The World Health Organization’s Building Block Framework was established in 2007 by the World Health Organization (WHO) to strengthen health systems worldwide. The framework constitutes what it entails to have a health system so that it can strengthen it. There are six building blocks: service delivery, health workforce, medical products, vaccines and technologies, service delivery, and governance (Carrillo-Larco et al., 2022). When these six building blocks are well strengthened, they will achieve improved health and responsiveness, which determines how well the systems respond to health changes and other needs. The other outcomes are financial risk protection and improved efficiency. This study aims to evaluate how it has established the system-building block of service delivery to achieve the overall goals of improved health and responsiveness.
(Access Coverage) Improved Health (Level and Equity)
Peru has made significant steps in developing healthcare; however, many citizens still live below the poverty line. It has been a challenge for these people to access healthcare services. Peru’s government has partnered with other organizations to increase its healthcare access coverage to the rural population and poor urban locations without access to healthcare. For instance, the Peru Government in 2009 passed universal health Insurance for all Peruvians (Carrillo-Larco et al., 2022). In 2015, it expanded this to cover those with children below five years and pregnant women to access the Ministry of Health’s Integral Health Insurance (Carrillo-Larco et al., 2022). In addition, healthcare workers who work in rural areas are given incentives to encourage more people to work in areas that lack coverage (Carrillo-Larco et al., 2022). This move has helped many healthcare professionals to go to the rural and other zones of high priority, which has made improved health a priority for all.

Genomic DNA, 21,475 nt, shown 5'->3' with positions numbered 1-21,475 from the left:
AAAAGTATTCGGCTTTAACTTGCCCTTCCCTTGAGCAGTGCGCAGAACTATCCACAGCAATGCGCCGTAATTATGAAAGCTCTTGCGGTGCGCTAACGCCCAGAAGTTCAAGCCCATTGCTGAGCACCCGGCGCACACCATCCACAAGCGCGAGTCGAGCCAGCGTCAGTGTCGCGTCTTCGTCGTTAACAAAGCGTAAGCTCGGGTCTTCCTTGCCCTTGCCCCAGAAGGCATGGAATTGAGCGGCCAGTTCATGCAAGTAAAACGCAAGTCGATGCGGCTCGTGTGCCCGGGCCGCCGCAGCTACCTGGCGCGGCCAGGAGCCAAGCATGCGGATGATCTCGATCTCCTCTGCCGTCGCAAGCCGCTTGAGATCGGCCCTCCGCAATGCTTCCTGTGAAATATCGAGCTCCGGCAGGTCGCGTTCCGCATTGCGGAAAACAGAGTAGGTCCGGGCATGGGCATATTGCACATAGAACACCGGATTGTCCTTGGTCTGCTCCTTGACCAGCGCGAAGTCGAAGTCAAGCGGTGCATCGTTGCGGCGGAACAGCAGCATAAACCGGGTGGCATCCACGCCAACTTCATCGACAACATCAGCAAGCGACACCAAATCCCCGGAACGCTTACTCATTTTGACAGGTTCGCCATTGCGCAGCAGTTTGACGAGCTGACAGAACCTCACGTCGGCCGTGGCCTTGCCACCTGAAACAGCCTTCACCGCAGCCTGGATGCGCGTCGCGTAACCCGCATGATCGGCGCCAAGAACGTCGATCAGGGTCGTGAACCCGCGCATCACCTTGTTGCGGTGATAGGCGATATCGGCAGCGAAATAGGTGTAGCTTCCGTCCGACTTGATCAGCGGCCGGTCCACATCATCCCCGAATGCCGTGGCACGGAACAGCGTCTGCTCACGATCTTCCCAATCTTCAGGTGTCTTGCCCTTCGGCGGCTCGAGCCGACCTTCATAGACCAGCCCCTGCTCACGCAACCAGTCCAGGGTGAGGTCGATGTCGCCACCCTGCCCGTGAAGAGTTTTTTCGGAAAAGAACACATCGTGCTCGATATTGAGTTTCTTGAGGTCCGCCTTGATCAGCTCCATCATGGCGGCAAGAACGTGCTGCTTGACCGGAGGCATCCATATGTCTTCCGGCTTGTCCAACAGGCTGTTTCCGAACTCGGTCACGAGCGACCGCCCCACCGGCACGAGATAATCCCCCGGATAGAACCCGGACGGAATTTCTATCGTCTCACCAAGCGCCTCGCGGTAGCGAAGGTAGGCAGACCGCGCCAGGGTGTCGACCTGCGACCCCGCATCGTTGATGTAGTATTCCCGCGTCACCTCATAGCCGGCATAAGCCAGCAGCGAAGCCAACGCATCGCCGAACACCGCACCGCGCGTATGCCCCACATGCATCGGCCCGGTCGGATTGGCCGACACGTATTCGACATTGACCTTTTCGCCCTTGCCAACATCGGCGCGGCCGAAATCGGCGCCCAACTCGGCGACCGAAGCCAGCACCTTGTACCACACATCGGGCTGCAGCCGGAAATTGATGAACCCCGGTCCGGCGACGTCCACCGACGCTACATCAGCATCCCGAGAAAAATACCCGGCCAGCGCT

Peru has commissioned the reformation of all healthcare facilities across the country to improve healthcare service delivery. Towards the end of 2014, the Peru government initiated a plan to renovate all the healthcare facilities and modernize them (Chávez Sosa et al., 2022). This plan has made tremendous efforts by improving the level of technology used in healthcare services hence the quality of services offered. Through the 2014 plan, there was a reconstruction of 13 national hospitals, 23 regional hospitals, and 170 provincial hospitals (Carrillo-Larco et al., 2022). This move has seen improved access coverage to healthcare service delivery for health for all citizens.
The Peru government has commissioned non-governmental organizations known as Partners in Health to work in locations where quality health could not have been reached. The deeply rooted partnership in Peru has ten poverty-stricken clinics in Lima sections. These clinics have significantly helped to improve healthcare delivery in the region of Lima by meeting the specific needs of the residents. Partners in Health (PIH) is the leading global leader in treating and studying tuberculosis and has established a Center for Global Health Delivery in (Partners in Health, 2019). This shows that there has been extensive research on the diseases around Lima and the best solutions to them. This move has increased service delivery in the country and achieved the goal of improved health, bringing level and equity.